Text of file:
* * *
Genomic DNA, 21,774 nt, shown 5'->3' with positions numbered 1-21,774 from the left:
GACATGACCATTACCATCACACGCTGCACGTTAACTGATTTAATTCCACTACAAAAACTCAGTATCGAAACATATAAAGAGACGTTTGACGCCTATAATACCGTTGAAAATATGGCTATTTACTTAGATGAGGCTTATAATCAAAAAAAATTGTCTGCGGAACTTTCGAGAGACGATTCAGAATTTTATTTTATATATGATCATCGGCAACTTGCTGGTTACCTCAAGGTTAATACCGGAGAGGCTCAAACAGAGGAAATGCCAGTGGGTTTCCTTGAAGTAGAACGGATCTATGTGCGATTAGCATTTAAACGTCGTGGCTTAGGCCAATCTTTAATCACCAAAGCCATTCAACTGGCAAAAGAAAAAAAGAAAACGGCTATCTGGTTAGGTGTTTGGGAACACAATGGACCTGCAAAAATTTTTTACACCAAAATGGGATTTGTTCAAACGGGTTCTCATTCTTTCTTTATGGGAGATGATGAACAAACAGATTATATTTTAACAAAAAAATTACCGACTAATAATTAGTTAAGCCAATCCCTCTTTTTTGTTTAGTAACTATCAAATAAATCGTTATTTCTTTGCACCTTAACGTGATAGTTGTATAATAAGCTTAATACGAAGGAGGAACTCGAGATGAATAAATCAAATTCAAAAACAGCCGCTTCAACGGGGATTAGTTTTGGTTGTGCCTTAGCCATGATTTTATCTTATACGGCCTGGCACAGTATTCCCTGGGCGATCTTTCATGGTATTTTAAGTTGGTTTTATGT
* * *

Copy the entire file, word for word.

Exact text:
Genomic DNA, 21,774 nt, shown 5'->3' with positions numbered 1-21,774 from the left:
GACATGACCATTACCATCACACGCTGCACGTTAACTGATTTAATTCCACTACAAAAACTCAGTATCGAAACATATAAAGAGACGTTTGACGCCTATAATACCGTTGAAAATATGGCTATTTACTTAGATGAGGCTTATAATCAAAAAAAATTGTCTGCGGAACTTTCGAGAGACGATTCAGAATTTTATTTTATATATGATCATCGGCAACTTGCTGGTTACCTCAAGGTTAATACCGGAGAGGCTCAAACAGAGGAAATGCCAGTGGGTTTCCTTGAAGTAGAACGGATCTATGTGCGATTAGCATTTAAACGTCGTGGCTTAGGCCAATCTTTAATCACCAAAGCCATTCAACTGGCAAAAGAAAAAAAGAAAACGGCTATCTGGTTAGGTGTTTGGGAACACAATGGACCTGCAAAAATTTTTTACACCAAAATGGGATTTGTTCAAACGGGTTCTCATTCTTTCTTTATGGGAGATGATGAACAAACAGATTATATTTTAACAAAAAAATTACCGACTAATAATTAGTTAAGCCAATCCCTCTTTTTTGTTTAGTAACTATCAAATAAATCGTTATTTCTTTGCACCTTAACGTGATAGTTGTATAATAAGCTTAATACGAAGGAGGAACTCGAGATGAATAAATCAAATTCAAAAACAGCCGCTTCAACGGGGATTAGTTTTGGTTGTGCCTTAGCCATGATTTTATCTTATACGGCCTGGCACAGTATTCCCTGGGCGATCTTTCATGGTATTTTAAGTTGGTTTTATGT